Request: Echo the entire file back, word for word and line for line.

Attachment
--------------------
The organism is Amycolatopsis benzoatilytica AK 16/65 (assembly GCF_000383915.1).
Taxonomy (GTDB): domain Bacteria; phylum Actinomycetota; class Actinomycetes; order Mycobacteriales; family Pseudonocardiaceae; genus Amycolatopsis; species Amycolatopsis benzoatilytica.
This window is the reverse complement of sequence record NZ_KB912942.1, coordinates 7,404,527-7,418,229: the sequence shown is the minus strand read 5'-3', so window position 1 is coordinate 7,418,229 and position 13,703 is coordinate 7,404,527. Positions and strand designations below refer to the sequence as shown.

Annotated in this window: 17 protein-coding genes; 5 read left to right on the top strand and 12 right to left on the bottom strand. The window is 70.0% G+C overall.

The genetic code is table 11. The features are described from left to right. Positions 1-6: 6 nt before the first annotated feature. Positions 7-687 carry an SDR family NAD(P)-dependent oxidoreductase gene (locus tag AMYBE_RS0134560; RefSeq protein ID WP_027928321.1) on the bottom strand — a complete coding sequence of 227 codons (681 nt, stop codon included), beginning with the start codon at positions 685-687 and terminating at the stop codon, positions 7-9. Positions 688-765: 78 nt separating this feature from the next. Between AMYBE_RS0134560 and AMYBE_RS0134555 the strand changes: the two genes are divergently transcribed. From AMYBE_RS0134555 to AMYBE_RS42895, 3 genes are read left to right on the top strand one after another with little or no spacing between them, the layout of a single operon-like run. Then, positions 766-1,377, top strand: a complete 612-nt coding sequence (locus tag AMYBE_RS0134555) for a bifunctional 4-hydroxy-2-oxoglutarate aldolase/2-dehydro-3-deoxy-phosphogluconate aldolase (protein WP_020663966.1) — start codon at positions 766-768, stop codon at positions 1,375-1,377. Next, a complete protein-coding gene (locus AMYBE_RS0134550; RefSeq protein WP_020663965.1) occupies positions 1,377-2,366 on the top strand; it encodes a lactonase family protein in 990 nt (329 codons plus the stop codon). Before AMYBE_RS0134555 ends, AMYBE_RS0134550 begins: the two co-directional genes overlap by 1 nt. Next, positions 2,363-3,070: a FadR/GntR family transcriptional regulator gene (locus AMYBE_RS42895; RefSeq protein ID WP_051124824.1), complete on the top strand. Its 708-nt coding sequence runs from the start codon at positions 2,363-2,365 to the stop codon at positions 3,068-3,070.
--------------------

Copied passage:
The organism is Amycolatopsis benzoatilytica AK 16/65 (assembly GCF_000383915.1).
Taxonomy (GTDB): domain Bacteria; phylum Actinomycetota; class Actinomycetes; order Mycobacteriales; family Pseudonocardiaceae; genus Amycolatopsis; species Amycolatopsis benzoatilytica.
This window is the reverse complement of sequence record NZ_KB912942.1, coordinates 7,404,527-7,418,229: the sequence shown is the minus strand read 5'-3', so window position 1 is coordinate 7,418,229 and position 13,703 is coordinate 7,404,527. Positions and strand designations below refer to the sequence as shown.

Annotated in this window: 17 protein-coding genes; 5 read left to right on the top strand and 12 right to left on the bottom strand. The window is 70.0% G+C overall.

The genetic code is table 11. The features are described from left to right. Positions 1-6: 6 nt before the first annotated feature. Positions 7-687 carry an SDR family NAD(P)-dependent oxidoreductase gene (locus tag AMYBE_RS0134560; RefSeq protein ID WP_027928321.1) on the bottom strand — a complete coding sequence of 227 codons (681 nt, stop codon included), beginning with the start codon at positions 685-687 and terminating at the stop codon, positions 7-9. Positions 688-765: 78 nt separating this feature from the next. Between AMYBE_RS0134560 and AMYBE_RS0134555 the strand changes: the two genes are divergently transcribed. From AMYBE_RS0134555 to AMYBE_RS42895, 3 genes are read left to right on the top strand one after another with little or no spacing between them, the layout of a single operon-like run. Then, positions 766-1,377, top strand: a complete 612-nt coding sequence (locus tag AMYBE_RS0134555) for a bifunctional 4-hydroxy-2-oxoglutarate aldolase/2-dehydro-3-deoxy-phosphogluconate aldolase (protein WP_020663966.1) — start codon at positions 766-768, stop codon at positions 1,375-1,377. Next, a complete protein-coding gene (locus AMYBE_RS0134550; RefSeq protein WP_020663965.1) occupies positions 1,377-2,366 on the top strand; it encodes a lactonase family protein in 990 nt (329 codons plus the stop codon). Before AMYBE_RS0134555 ends, AMYBE_RS0134550 begins: the two co-directional genes overlap by 1 nt. Next, positions 2,363-3,070: a FadR/GntR family transcriptional regulator gene (locus AMYBE_RS42895; RefSeq protein ID WP_051124824.1), complete on the top strand. Its 708-nt coding sequence runs from the start codon at positions 2,363-2,365 to the stop codon at positions 3,068-3,070.